Chicagoland Monster Energy NASCAR Cup Series Notes

Chase Elliott leads Brad Keselowski, Denny Hamlin and Kyle Larson during the Monster Energy NASCAR Cup Series Tales of the Turtles 400 at Chicagoland Speedway. [Photo by Sean Gardner/Getty Images]

Chase Elliott leads Brad Keselowski, Denny Hamlin and Kyle Larson during the Monster Energy NASCAR Cup Series Tales of the Turtles 400 at Chicagoland Speedway. [Photo by Sean Gardner/Getty Images]



by Paul Gohde

  • Kyle Busch lost his Stage 2 lead to Kevin Harvick when he pitted to check for a loose right-rear wheel. He was given a drive-through penalty for having a crew-member come over the wall too early. The penalty dropped him to 30th place, two laps down.
  • Former USAC and NASCAR star, “Fearless” Fred Lorenzen, was in attendance for Sunday’s Monster Energy Cup race at Chicagoland Speedway. Lorenzen, who hails from Elmhurst, IL, was a star on Chicago short-tracks in the 1950’s before moving south. was a two-time USAC Stock Car champion (1958-59) and won 26 times in NASCAR Cup races from 1959-1972. His most productive NASCAR years saw him race the iconic No. 28 Holman Moody Ford. He has battled health issues in the past few years, but was smiling while in the Media Center.
  • After NASCAR handed out 11 penalties during Saturday’s Xfinity race, three drivers (Martin Truex Jr, Erik Jones and Austin Dillon) were caught with pit road violations in the first 48 laps of Sunday’s Cup race.
  • Kyle Busch has held the lead in 18 of the past 19 races. The only one he failed to lead was the Daytona race in July.
  • Due to cloudy, overcast skies, the track temperature was 30-degrees cooler today than it was on Saturday. The Change caused many crews to reconsider their race set-ups.
  • Six Playoff drivers were one-lap down by Lap 200; not a good omen for the playoffs. Included in that group was early leader Kyle Busch who was finished in 15th-place.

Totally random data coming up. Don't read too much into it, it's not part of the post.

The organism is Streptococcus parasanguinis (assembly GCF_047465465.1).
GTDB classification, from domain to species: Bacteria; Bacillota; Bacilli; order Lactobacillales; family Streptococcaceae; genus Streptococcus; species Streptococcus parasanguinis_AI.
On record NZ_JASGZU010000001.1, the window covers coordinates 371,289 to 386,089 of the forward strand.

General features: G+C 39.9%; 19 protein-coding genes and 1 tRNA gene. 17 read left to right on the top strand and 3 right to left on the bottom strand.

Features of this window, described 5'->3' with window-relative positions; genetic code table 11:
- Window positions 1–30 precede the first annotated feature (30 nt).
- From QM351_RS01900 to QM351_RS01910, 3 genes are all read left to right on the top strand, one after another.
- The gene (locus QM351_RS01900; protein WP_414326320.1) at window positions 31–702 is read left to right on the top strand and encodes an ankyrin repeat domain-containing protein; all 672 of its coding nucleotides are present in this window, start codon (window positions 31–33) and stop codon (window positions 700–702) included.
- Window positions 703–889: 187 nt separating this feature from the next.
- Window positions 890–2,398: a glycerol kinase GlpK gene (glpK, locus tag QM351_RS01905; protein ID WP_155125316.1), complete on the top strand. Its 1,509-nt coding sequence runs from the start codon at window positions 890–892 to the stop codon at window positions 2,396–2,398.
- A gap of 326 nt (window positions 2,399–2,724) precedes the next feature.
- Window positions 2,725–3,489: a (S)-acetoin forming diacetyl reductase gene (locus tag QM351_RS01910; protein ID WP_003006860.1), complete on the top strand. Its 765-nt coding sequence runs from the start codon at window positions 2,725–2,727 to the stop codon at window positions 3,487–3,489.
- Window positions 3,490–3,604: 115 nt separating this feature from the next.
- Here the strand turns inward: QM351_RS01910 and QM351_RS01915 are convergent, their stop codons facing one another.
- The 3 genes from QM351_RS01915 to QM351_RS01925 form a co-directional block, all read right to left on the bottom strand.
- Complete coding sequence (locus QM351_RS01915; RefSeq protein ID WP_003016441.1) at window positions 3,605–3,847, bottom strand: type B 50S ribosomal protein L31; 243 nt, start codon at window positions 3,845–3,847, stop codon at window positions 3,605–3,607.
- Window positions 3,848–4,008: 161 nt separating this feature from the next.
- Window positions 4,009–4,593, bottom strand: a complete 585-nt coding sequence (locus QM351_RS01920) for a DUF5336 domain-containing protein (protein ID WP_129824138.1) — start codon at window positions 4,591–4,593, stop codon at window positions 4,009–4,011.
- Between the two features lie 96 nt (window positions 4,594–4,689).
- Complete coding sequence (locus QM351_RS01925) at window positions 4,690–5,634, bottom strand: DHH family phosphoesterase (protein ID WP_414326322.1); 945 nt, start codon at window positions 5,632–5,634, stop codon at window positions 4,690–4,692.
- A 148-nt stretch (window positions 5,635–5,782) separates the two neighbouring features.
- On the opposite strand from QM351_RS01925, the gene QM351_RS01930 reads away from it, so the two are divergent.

• Much speculation in the garages regarding the 2018 fate of drivers Matt Kenseth, Danica Patrick, Aric Almirola, Kasey Kahne and Kurt Busch as well as the Richard Petty team that has lost its Smithfield sponsorship… Time will tell.
  • Attendance at Sunday’s Cup race appeared to be down quite a bit from 2016. TV shots from above seemed to show quite a few empty seating areas. Some talk of rain may have had an affect on the walk-up numbers. Crowds were reported to also be quite light for the weekend’s ARCA, Truck and Xfinity events on Thursday-Saturday. Next year’s Chicagoland NASCAR weekend will be on the last weekend in June with the Cup series race on July 1st, outside of the Playoff window.
  • Jamie McMurray battled back from an early spin to finish 10th and avoid digging himself a hole for the first round of the Playoffs.




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Paul Gohde heard the sound of race cars early in his life.

Growing up in suburban Milwaukee, just north of Wisconsin State Fair Park in the 1950’s, Paul had no idea what “that noise” was all about that he heard several times a year. Finally, through prodding by friends of his parents, he was taken to several Thursday night modified stock car races on the old quarter-mile dirt track that was in the infield of the one-mile oval -and he was hooked.

The first Milwaukee Mile event that he attended was the 1959 Rex Mays Classic won by Johnny Thomson in the pink Racing Associates lay-down Offy built by the legendary Lujie Lesovsky. After the 100-miler Gohde got the winner’s autograph in the pits, something he couldn’t do when he saw Hank Aaron hit a home run at County Stadium, and, again, he was hooked.

Paul began attending the Indianapolis 500 in 1961, and saw A. J. Foyt’s first Indy win. He began covering races in 1965 for Racing Wheels newspaper in Vancouver, WA as a reporter/photographer and his first credentialed race was Jim Clark’s historic Indy win.Paul has also done reporting, columns and photography for Midwest Racing News since the mid-sixties, with the 1967 Hoosier 100 being his first big race to report for them.

He is a retired middle-grade teacher, an avid collector of vintage racing memorabilia, and a tour guide at Miller Park. Paul loves to explore abandoned race tracks both here and in Europe, with the Brooklands track in Weybridge England being his favorite. Married to Paula, they have three adult children and two cats.

Paul loves the diversity of all types of racing, “a factor that got me hooked in the first place.”